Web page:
3. Oh, also, I bet in a year, your child will no longer be difficult. It was amazing for us, she changed like night and day, it was really amazing...
  4. My 13-year-old daughter has had celiac for almost 4 years, and myself for three. Its a hard road, this food causes behavior health thing, a road that can be hard others to understand as well. First of all, it will become more obvious over time. I could tell the best after about a year after diagnosis. As she has become a teenager, it is harder to tell since the hormones and because she keeps things to herself. Usually, I just sense it, when behavior interferes with everyday functioning, when I can see it in her face -- bags, pupils, and a certain type of hyper-ness/depression that has a different look to it. But I find it hard to tell the reaction in myself, because my reactions are so delayed, and I have problems with many foods. There were years, where I was concerned about this a lot -- knowing the difference -- but it can drive you crazy. Really, in many ways, you need to respond similar to her no matter what the cause, because the world will. Also, because she'll never be free of having accidental gluten reactions, and she will have to learn how to manage, accept, talk about, and deal with the behaviors and emotions no matter what the cause. It's nice to think it is always obvious, and that we can just "wait" until the reaction is over. But we also have to deal with who we are and how it affects others, no matter what. Focus on helping her get the tools to manage the behavior and emotions as much as possible. At the same time, keep doing the best to take care of the health issue (no gluten), and trust that most of the time you will know. Even if the blame is food, there's one person having a reaction, who is angry and talking, and going for a walk, and another who lets that anger take control and become aggressive physically or verbally. Keep it up!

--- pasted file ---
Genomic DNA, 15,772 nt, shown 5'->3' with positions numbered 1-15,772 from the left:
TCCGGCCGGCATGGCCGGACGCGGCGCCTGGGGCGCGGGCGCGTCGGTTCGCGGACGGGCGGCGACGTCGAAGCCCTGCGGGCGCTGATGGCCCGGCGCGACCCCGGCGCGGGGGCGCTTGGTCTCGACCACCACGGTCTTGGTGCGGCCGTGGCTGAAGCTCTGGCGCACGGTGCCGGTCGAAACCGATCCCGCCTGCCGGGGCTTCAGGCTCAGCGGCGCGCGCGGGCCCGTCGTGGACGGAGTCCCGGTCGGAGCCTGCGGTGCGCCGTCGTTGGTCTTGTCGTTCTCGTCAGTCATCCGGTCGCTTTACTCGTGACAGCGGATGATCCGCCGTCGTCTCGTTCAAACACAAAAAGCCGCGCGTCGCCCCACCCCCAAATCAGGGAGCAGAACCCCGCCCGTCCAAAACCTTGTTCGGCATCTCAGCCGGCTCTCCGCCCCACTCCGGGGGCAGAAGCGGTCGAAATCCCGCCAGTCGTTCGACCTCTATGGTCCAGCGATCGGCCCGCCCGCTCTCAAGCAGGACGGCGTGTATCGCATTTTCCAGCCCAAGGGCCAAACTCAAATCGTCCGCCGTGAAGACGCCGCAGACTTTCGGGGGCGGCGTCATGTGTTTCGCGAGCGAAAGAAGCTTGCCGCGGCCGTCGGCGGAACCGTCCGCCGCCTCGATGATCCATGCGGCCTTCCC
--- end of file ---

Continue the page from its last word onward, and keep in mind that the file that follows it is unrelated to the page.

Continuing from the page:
5. Going to India - can anyone suggest a anti-diarrhea medicine that is GLUTEN and DAIRY free? We usually go without medicine..., but when out of the country, I want to make sure my daughter has something.
  6. India & Singapore

    Anyone with experience eating out in India & Singapore? Gluten, dairy, problems - very sensitive.
  7. I'd like to get more postings on the LAYS - original classic or wavy. Do you have a gluten reaction to either of these types? (just the plain, potato, oil, salt)